Lynn Margulis is undoubtedly an expert in her field, or so it appears. She bombards us with "..itics", "..isms", "...ologisms", "...otics", and a plethora of specialist terms that quite simply demand the reader's respect. But Lynn,..please lighten up a little. Smile a little. And! please! stop! using! all! those! exclamation! marks!!! We know when something is extraordinary or impressive. Give us some credit; don't be quite so condescending.
Symbiosis is to do with "living together" and how all animals (including humans) interact to the benefit of the survival of each other. When applied to cellular level organisms Ms Margulis argues that symbiosis led to the evolution of ever more complex life forms.
The argument - Symbiosis as a factor, perhaps the main one, in evolution, is interesting and logically compelling. But from a writer of popular science this argument was poorly made. Science is usually a lot more interesting in its manifestations rather than solely in theory. This book has that balance wrong.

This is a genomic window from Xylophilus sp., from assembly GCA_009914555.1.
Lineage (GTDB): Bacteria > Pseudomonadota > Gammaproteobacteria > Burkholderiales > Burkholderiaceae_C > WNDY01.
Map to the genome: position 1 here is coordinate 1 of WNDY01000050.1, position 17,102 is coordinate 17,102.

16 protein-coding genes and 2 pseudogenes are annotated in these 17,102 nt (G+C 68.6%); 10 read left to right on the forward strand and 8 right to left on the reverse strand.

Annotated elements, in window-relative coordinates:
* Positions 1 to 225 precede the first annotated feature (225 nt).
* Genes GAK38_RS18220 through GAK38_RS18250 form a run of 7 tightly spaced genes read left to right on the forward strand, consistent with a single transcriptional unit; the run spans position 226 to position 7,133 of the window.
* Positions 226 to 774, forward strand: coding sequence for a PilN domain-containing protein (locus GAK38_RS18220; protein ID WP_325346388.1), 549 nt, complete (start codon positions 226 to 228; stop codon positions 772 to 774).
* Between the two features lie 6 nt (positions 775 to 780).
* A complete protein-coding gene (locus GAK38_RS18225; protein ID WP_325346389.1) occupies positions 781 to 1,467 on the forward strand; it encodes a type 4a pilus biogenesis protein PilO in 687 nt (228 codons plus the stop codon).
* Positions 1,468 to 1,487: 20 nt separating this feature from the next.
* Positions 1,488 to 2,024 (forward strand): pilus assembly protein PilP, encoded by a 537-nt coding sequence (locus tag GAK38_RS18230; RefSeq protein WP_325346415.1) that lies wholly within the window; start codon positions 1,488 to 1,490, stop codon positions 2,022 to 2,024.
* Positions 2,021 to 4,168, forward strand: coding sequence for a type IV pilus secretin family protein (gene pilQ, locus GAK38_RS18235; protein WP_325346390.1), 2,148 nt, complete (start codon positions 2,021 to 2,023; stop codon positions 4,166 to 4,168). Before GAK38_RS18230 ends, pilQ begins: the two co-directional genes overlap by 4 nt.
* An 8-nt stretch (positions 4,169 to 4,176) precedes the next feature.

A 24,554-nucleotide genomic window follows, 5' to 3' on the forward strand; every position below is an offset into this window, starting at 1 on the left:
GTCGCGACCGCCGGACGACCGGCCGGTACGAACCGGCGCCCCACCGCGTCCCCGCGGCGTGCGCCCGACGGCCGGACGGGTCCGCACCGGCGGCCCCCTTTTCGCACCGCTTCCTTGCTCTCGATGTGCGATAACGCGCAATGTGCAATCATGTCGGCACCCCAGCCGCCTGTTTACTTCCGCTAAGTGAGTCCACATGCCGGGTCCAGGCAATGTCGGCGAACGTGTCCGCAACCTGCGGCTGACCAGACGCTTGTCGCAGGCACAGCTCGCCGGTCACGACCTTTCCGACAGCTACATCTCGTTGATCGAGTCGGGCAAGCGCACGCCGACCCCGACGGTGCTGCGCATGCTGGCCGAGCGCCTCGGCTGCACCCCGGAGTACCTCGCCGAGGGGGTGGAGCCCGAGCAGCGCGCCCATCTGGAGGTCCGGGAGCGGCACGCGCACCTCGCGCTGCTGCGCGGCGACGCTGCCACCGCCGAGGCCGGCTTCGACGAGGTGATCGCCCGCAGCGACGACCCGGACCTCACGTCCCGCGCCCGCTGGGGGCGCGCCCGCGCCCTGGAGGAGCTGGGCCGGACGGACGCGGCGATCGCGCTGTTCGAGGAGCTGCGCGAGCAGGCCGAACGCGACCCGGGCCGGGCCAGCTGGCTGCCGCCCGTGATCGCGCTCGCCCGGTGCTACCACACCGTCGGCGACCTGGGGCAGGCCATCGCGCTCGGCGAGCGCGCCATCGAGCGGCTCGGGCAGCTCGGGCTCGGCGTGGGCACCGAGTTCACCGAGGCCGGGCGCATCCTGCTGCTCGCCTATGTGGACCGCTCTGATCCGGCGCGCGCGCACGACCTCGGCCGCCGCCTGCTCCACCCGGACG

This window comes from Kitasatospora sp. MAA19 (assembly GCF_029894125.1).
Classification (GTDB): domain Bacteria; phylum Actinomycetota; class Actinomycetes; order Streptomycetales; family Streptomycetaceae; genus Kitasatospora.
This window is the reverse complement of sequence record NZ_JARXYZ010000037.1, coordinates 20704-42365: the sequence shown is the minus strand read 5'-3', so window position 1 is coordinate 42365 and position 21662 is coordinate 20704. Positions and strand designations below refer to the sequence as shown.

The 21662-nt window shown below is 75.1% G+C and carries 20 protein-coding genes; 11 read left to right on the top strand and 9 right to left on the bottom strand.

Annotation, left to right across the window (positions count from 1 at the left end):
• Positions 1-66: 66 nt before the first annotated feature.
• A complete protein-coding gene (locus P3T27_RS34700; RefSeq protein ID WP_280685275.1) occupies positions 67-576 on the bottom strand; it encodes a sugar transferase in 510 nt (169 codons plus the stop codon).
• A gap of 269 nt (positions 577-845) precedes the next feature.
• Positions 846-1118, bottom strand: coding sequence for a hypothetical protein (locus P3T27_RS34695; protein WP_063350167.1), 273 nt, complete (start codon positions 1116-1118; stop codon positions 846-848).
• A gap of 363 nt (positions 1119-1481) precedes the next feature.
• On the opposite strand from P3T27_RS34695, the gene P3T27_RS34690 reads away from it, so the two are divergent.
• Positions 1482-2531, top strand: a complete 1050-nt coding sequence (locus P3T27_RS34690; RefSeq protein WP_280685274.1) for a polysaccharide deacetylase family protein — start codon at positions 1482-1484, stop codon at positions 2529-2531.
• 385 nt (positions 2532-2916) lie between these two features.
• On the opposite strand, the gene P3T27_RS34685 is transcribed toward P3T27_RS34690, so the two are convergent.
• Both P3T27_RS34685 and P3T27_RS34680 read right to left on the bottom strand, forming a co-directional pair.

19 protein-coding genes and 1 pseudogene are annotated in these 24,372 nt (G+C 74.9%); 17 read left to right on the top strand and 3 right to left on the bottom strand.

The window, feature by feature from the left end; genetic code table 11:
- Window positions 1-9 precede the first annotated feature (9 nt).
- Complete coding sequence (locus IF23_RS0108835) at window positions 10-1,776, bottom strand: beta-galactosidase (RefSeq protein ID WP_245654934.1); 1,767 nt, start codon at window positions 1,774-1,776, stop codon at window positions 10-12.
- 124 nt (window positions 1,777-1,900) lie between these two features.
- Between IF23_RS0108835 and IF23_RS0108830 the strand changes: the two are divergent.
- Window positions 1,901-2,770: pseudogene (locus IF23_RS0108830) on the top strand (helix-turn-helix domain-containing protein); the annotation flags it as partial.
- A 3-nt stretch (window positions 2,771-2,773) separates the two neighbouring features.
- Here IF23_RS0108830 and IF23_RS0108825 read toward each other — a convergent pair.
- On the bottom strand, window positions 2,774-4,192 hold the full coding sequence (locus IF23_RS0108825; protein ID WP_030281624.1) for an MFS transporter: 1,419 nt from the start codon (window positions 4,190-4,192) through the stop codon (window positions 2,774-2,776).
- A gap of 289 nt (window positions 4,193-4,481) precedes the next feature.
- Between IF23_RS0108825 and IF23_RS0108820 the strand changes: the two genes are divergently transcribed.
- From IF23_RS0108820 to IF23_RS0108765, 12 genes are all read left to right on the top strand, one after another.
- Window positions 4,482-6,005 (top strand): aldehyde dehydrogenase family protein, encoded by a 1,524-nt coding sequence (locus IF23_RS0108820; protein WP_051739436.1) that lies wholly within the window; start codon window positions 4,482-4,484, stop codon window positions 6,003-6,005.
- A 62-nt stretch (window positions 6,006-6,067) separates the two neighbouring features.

Lynn Margulis is Distinguished University Professor in the Department of Geosciences at the University of Massachusetts, Amherst. She is a prolific author, writing mostly about the early stages of life on Earth, particularly with regard to microbial evolution and its contribution to organelle heredity in multicellular organisms. Throughout her long career she has never ceased to challenge the views of the scientific establishment of the day, doggedly persuing every avenue of enquiry and bringing common sense thinking (invariably backed up by good, solid scientific investigation) to a number of controversial fields of study.